New Haven priest calls on U.S. to support Ukraine after humanitarian mission
Father Jordan Lenaghan, alongside a group of New Haven-based priests, recently returned from a 10-day humanitarian mission to Ukraine. The executive director of the Office of Religious Life at Quinnipiac University said this wasn’t his first trip to Eastern Europe, but it’s one that will stick with him forever.
The group went to aid during the crisis by providing extra hands on the ground. Now Lenaghan’s goal is to educate Connecticut residents about the reality in Ukraine and advocate for the people he met during his mission.
“The issue was academic when I went into the country but was personal when I left,” Lenaghan said.
For a couple of days, Lenaghan stayed in Lviv, the largest western Ukrainian city just about 40 miles from the Poland border. He watched as hundreds of families from other parts of the country made their way to Lviv to either leave the country as a whole or find refuge in a city that had largely been spared by Russian attack until now.
At first glance, life went on. He said stores were open, the post office was still delivering packages and people were finding ways to remain positive.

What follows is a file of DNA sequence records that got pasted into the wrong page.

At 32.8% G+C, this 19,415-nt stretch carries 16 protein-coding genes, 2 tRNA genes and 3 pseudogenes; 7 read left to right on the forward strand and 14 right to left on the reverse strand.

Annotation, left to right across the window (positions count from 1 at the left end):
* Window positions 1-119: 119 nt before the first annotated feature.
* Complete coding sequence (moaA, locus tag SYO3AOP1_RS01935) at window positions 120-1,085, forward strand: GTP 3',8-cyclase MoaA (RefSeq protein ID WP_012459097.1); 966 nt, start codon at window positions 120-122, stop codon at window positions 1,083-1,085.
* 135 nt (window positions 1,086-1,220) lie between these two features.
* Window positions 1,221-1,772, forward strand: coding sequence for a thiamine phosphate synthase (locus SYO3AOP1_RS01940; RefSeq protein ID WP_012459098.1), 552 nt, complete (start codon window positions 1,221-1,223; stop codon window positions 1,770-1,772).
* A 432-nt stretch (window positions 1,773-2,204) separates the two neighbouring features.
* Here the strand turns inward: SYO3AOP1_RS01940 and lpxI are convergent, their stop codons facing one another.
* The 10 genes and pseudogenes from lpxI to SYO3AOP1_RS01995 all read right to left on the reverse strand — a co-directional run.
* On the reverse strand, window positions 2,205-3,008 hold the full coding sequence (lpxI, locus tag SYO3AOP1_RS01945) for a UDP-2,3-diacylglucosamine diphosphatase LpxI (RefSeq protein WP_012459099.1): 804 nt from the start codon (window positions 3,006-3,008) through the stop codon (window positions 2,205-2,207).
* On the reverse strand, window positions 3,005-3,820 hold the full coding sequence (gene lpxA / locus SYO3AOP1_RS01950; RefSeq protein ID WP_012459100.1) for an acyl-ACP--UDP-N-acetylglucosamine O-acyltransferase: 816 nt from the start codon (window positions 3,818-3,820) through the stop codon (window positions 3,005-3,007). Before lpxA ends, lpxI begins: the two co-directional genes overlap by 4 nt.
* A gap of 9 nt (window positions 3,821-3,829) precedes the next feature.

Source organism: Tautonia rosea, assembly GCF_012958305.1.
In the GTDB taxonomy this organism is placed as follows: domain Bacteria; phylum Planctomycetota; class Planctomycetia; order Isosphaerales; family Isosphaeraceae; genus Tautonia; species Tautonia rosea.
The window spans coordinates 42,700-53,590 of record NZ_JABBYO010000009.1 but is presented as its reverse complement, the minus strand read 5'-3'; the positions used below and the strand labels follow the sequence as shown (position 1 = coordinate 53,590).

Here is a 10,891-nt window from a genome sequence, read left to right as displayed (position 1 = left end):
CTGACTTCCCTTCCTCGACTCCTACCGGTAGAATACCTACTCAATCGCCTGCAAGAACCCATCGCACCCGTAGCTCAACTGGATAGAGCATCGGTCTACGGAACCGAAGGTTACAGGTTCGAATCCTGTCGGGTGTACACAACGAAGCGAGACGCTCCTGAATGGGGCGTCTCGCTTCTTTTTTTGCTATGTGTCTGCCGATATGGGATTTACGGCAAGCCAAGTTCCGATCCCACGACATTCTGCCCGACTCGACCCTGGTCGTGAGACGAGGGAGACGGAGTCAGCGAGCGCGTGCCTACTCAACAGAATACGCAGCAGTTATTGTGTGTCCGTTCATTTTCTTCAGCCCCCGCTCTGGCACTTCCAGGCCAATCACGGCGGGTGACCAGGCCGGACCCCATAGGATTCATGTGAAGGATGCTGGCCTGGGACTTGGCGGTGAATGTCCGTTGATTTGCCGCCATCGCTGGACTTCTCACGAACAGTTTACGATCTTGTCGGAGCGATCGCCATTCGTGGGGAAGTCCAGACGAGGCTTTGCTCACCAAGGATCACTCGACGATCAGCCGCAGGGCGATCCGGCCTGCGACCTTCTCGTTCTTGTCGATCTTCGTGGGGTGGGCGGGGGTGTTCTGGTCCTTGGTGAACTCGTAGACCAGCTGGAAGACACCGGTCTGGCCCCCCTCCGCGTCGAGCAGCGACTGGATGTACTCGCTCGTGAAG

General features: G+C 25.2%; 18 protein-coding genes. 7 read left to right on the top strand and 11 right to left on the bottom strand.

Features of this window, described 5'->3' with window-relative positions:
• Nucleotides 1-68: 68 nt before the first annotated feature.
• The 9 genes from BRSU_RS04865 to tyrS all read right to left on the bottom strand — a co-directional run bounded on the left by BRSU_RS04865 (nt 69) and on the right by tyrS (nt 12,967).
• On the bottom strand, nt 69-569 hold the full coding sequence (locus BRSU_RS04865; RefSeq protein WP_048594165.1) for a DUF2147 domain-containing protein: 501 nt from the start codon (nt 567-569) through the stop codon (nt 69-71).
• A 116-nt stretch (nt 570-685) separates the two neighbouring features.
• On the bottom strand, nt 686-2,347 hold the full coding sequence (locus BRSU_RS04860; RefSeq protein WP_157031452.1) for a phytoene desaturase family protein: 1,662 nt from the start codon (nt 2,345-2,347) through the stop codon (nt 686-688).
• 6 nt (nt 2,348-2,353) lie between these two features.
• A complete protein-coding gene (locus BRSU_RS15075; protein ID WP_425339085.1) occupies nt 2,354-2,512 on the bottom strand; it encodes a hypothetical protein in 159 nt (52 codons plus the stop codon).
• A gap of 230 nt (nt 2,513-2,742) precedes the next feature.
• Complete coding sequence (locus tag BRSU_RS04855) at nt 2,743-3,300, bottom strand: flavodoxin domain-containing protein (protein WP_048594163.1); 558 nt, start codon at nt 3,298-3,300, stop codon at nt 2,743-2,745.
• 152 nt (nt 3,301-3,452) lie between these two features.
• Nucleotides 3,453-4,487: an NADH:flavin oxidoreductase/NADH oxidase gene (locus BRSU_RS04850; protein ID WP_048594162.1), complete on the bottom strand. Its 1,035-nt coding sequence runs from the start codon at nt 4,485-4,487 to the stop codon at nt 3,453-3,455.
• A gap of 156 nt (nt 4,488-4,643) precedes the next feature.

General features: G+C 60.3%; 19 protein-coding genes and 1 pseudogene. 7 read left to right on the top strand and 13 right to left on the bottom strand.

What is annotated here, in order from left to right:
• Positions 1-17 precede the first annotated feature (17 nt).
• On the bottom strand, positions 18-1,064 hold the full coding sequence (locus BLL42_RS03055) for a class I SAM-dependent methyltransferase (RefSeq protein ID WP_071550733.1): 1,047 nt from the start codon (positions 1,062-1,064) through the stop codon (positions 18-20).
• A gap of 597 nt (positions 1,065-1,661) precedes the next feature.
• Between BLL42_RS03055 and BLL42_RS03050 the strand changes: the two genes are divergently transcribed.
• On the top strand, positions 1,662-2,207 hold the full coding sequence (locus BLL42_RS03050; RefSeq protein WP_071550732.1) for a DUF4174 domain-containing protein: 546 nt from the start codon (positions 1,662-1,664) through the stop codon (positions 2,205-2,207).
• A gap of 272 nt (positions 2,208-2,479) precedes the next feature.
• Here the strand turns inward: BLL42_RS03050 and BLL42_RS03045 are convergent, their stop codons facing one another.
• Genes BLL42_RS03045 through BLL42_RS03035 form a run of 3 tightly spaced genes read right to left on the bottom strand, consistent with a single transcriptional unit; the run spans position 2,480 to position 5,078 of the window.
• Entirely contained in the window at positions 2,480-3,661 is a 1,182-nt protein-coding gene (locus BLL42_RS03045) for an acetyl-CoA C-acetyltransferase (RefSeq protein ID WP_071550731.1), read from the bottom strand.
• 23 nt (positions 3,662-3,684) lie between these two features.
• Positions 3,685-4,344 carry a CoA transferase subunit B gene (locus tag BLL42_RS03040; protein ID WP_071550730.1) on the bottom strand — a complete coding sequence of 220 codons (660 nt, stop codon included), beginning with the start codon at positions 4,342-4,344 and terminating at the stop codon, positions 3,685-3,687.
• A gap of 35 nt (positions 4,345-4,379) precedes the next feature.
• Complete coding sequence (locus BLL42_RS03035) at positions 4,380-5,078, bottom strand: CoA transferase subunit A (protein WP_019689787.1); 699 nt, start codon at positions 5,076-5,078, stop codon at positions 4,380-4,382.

But below the surface, fear was intensifying, he said.
As he talked with officials and residents trying to find safety, Lenaghan said people were worried about the future. “As they make their way towards the West it becomes a question of what do you do when you have one little suitcase and knapsacks on your children? Where do you feed them? What do you feed them? How do you feed yourself? How do you maintain basic hygiene?” Lenaghan said.
He said the majority of the people he met were women and children trying to escape the Russian threat. While some wanted to join the millions of people who had crossed over to other countries – even if just temporarily – he said many didn’t want to leave Ukraine.
“The significantly more impactful humanitarian crisis situation is taking place within Ukraine with those that have been internally displaced but have no intention of moving to the West,” he said.
Lenaghan said officials at one organization helping displaced families said only about 5% of people there wanted to move on to other countries.
He points to the community’s high sense of patriotism as one reason that people may have wanted to stay. He said people wanted to fight for their country. Or at least remain hopeful.
“Every person that we spoke to formally said to us at one point that they did not expect to survive but that they were going to fight until the end,” Lenaghan said.
But to do that, Ukraine needs support, Lenaghan added. People in Connecticut can make an impact, he said.
“People in the centers are making do with very, very little. All of us in Connecticut need to acknowledge the privileged place we are in. The privilege of this nation and democracy created for us an indebtedness to help out those in need,” he said.
Lenaghan said donations and calling on U.S. legislators to pass more aid are a must. But the No. 1 message people wanted him to relay to Americans: Close the skies.
“They said they can fight on the ground, but they can’t fight against the Russian air force.”